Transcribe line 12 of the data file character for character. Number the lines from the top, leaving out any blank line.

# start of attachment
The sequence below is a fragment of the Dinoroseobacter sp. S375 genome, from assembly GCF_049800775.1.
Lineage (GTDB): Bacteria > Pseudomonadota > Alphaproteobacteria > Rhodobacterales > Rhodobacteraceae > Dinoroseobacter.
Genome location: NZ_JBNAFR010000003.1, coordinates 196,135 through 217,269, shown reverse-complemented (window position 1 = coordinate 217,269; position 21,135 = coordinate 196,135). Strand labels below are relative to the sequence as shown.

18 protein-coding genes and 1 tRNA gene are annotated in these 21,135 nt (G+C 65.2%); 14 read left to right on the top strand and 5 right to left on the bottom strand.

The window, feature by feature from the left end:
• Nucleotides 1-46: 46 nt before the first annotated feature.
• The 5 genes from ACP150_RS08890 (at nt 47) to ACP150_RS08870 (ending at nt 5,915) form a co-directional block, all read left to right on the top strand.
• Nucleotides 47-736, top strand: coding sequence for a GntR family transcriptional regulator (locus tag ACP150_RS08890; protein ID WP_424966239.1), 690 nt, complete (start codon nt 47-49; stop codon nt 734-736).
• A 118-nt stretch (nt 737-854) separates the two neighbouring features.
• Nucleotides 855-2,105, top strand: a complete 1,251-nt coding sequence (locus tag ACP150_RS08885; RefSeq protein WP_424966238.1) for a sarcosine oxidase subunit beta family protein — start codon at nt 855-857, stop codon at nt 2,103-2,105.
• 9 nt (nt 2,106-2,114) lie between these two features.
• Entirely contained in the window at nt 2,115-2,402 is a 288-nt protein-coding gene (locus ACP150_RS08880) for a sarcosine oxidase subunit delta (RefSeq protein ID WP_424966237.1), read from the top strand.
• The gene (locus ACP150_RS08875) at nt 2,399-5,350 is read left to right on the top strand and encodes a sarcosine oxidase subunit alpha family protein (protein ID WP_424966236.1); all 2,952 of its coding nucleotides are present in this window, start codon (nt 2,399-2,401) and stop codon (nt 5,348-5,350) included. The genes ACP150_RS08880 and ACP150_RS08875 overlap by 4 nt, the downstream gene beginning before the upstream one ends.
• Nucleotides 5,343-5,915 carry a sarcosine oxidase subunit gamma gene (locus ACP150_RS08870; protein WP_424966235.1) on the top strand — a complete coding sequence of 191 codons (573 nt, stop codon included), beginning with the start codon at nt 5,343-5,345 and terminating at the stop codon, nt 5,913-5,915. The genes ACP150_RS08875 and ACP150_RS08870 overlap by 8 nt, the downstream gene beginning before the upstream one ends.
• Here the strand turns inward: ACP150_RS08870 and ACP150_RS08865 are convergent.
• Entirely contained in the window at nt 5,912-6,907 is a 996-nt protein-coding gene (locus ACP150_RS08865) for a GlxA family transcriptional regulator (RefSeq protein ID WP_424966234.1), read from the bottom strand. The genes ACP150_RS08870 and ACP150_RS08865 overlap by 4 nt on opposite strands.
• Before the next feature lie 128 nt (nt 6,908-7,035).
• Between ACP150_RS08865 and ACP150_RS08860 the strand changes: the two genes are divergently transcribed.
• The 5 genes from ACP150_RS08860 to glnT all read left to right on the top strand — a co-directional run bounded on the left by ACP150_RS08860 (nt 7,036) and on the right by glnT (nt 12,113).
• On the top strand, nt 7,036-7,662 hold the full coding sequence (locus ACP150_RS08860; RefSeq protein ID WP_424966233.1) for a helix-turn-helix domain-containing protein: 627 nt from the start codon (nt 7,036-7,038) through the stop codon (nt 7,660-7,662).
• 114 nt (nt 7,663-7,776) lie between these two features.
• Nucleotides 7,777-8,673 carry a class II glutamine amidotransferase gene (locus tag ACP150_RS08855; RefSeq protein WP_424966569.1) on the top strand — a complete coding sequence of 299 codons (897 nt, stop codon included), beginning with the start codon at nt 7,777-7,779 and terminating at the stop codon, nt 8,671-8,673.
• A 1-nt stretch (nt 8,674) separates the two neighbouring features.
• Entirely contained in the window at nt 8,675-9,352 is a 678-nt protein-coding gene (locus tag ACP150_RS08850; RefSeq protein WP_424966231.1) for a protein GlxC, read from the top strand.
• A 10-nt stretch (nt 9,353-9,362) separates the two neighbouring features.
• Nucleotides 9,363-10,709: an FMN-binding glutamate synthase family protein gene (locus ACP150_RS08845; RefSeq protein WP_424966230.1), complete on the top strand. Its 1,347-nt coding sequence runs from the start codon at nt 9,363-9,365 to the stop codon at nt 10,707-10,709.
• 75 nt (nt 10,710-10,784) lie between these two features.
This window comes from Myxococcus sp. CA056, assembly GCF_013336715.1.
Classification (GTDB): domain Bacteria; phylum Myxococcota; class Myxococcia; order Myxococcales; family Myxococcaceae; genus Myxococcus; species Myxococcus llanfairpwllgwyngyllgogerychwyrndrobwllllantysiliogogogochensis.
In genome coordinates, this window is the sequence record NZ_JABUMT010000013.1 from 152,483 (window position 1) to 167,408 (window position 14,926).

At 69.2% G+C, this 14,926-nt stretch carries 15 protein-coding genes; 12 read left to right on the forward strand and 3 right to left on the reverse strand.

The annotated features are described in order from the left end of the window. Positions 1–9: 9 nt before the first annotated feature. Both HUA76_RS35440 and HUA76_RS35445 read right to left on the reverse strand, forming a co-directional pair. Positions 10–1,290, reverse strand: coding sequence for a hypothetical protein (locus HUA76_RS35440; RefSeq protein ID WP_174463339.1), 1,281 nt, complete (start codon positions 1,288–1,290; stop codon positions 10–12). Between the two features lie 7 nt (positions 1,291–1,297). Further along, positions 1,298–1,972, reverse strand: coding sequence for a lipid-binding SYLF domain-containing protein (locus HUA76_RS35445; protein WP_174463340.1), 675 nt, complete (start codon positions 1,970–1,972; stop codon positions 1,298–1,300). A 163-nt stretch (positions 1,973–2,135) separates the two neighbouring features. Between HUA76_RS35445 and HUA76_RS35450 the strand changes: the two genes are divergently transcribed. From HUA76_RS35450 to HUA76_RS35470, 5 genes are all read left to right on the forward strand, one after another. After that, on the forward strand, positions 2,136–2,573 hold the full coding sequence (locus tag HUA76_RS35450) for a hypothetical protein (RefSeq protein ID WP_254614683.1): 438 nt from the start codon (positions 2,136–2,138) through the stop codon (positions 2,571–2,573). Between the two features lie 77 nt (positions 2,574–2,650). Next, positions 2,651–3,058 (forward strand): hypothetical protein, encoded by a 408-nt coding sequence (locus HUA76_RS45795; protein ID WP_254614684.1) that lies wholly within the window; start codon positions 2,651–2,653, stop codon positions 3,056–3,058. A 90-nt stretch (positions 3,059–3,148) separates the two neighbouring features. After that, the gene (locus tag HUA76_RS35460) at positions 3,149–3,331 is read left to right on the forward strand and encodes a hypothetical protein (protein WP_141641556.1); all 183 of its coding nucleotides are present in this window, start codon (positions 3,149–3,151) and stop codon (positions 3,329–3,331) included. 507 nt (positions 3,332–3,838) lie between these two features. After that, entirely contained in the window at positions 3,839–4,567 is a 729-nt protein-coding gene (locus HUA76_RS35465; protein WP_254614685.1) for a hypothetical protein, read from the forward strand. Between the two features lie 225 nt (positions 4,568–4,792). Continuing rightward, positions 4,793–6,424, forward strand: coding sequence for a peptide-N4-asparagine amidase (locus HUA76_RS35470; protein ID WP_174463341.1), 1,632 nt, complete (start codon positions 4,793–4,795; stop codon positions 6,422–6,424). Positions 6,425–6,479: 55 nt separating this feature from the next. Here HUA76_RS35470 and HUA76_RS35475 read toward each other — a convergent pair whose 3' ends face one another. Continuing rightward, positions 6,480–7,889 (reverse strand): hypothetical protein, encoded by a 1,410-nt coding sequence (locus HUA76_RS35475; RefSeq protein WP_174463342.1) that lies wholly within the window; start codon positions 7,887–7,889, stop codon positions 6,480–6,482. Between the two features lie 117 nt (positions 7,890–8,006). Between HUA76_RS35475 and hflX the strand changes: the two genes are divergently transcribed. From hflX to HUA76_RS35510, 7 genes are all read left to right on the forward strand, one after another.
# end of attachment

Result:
• Entirely contained in the window at nt 2,115-2,402 is a 288-nt protein-coding gene (locus ACP150_RS08880) for a sarcosine oxidase subunit delta (RefSeq protein ID WP_424966237.1), read from the top strand.